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Joe Wilson, Kanye West, and the End of Civility

Somewhere this summer we lost our way. Under the banner of our First Amendment Right to Free Speech, we became boorish, angry, disrespectful fools. Rather than disagree with the policies of our President with either convincing rhetoric or a better plan, we resorted to calling him a socialist, accusing him of being born in another country, of promoting granny-killing death panels. I suppose we can understand the spewing of hate-filled trash talk by Rush Limbaugh, Glenn Beck, and Sarah Palin because they have learned that there is a positive correlation between the stratospheric rise in their ratings and the amount of hate speech they generate. So perhaps we can excuse them because they are simply feeding the monster, the more they scream, the more money they make. If they didn't have an audience their rants would quickly dissipate until they found a line of conversation that was more appealing to their audience.


We have, however, crossed a line in civil discourse when our elected officials on both sides of the aisle use name-calling and the perpetuation of scurrilous rumor as an excuse to accomplish absolutely nothing while they are in office. Case in point: Joe Wilson, in what looked like an alcohol fueled "Watch me, boys!" outburst, yelled out "You Lie!" during President Obama's speech on health care. That he must have felt a coward's shame became evident when he high-tailed it out of the room as soon as the speech was ended. And yes, I do believe Joe Wilson is a coward as well as an ill-mannered boor who by his action does not deserve to represent the people of South Carolina. The irony is that while this outburst initially meant a cool million in the coffers the Democrat opponent he faces in a close upcoming race, it eventually caught traction with his fellow Republicans, boosting his own election war chest and quickly becoming the war cry of protesters in last weekend's march on Washington. Apparently it is now cool to not only call our President a socialist, but also a liar. It makes me long for the day when we showed respect for our leaders, even when we vehemently disagreed with them.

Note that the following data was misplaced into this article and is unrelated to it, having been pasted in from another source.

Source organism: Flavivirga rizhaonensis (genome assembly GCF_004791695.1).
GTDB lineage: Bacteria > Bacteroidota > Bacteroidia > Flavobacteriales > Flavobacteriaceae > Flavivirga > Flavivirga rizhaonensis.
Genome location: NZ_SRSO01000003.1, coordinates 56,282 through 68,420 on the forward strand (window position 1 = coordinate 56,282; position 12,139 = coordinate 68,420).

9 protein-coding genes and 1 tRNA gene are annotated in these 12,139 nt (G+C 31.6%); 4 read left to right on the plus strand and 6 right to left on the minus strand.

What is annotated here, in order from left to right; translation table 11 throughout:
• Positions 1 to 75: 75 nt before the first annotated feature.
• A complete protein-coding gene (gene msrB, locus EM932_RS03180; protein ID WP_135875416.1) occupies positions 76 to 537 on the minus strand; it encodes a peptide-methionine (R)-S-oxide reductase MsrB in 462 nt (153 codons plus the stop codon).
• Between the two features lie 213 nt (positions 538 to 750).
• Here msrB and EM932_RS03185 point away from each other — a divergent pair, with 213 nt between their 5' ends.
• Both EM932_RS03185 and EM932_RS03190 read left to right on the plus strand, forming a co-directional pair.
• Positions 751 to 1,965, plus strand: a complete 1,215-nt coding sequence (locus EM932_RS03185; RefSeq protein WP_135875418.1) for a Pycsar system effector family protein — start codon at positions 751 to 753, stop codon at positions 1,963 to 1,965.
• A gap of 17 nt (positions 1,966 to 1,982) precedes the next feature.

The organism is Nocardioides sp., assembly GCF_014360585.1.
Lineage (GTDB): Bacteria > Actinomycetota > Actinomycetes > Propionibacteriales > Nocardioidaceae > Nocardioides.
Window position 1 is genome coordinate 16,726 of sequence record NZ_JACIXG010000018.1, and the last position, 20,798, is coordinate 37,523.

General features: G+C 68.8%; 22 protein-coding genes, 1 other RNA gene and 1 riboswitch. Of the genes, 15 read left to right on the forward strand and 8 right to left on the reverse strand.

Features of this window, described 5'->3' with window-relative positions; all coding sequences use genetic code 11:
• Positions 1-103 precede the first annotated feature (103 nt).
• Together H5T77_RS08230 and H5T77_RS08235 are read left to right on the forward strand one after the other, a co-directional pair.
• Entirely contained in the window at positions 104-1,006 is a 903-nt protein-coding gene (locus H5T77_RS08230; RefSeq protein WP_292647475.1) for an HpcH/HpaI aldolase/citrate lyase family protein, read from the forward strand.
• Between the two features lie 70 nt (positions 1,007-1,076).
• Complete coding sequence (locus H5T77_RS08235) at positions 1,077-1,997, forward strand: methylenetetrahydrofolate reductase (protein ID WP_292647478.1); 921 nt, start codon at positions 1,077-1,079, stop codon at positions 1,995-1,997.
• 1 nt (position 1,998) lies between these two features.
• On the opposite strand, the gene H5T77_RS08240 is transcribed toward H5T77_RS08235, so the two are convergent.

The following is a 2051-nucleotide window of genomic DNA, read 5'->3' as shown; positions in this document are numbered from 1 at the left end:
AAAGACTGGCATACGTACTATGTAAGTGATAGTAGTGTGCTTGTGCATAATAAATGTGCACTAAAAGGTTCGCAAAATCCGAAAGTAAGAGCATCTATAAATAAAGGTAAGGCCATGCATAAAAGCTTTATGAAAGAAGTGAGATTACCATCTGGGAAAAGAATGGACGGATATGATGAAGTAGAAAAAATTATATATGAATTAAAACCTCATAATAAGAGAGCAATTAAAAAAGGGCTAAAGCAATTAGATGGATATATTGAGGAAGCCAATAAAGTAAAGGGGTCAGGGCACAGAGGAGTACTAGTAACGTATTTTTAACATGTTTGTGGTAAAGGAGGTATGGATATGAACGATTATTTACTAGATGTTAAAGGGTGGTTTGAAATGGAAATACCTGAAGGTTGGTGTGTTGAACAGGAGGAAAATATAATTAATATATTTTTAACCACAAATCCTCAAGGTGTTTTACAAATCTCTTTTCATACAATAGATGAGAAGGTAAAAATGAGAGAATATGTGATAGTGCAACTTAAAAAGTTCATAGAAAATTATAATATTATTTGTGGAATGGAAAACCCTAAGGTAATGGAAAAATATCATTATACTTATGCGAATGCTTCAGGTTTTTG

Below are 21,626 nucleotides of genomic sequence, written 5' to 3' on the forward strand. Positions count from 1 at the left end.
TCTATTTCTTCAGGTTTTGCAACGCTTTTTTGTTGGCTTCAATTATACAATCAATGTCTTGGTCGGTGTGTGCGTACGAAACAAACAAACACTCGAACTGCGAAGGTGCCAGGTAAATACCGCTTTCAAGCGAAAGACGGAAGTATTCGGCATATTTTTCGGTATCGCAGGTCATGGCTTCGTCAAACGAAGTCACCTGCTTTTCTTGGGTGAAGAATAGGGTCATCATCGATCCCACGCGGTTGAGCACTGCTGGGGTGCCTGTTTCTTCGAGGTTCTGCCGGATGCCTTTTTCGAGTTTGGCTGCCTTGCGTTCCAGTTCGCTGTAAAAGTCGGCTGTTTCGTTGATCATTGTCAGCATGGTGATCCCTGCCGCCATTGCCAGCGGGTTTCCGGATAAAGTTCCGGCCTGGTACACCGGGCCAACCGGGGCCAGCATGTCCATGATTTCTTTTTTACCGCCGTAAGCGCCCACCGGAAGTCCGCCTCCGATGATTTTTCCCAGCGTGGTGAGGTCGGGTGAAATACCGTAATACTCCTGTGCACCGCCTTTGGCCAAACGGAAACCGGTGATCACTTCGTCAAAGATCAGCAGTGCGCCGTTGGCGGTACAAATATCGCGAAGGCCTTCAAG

Somewhere along the way, we as a society have silently agreed that it is okay for our public figures to steal the spotlight like jealous children at a birthday party. Rather than wait their turn, or compose a measured reply that is worthy of argument, we allow our television and radio airwaves to be filled with the angry, mindless, babble of the 'look at me' crowd, who excel not in providing answers, but simply in name-calling. Last night we witnessed another such example of thoughtless self-promotion, as Kanye West interrupted Taylor Swift's acceptance speech at the VMA's in a stunning display of poor sportsmanship. Apart from promoting himself by making a spectacle, I wonder at Kanye's real intention.

This type of behavior has nothing to do with free speech, our right to express a dissenting opinion, or being cutting edge. It has everything to do with our growing callousness toward those with whom we share the world's stage, figuratively and literally.


Was Joe Wilson expressing an inarticulate rage at the President's health care plan, showing his disregard for the office of the President of the United States, or angling for attention as he wages a battle for his seat in a close South Carolina race? Should I not be surprised that Kanye West is on Jay Leno's premiere tonight? Was Kanye simply giving us all another reason to tune in? That would be really cynical, wouldn't it.

Comments

Jonquil said…
Kanye made his real intentions crystal clear in the original apology he made on his blog. He believes that Taylor Swift just won because she was white. Strangely enough the only person being racist here is him.
I couldn't agree more. Kanye may have had ulterior motives, but it honestly looked like he'd gone off the deep end.
What a great post. Regardless of whether one disagrees or agrees with the President, civility has been observed in a joint session of Congress during a presidential address. There might be much rolling of eyes,sighing, and even groaning but never before had anyone shouted at the President of the United States. Even if you don't respect the person holding the office, you still respect the office. I think this rudeness both in politics and in pop culture is really sad.

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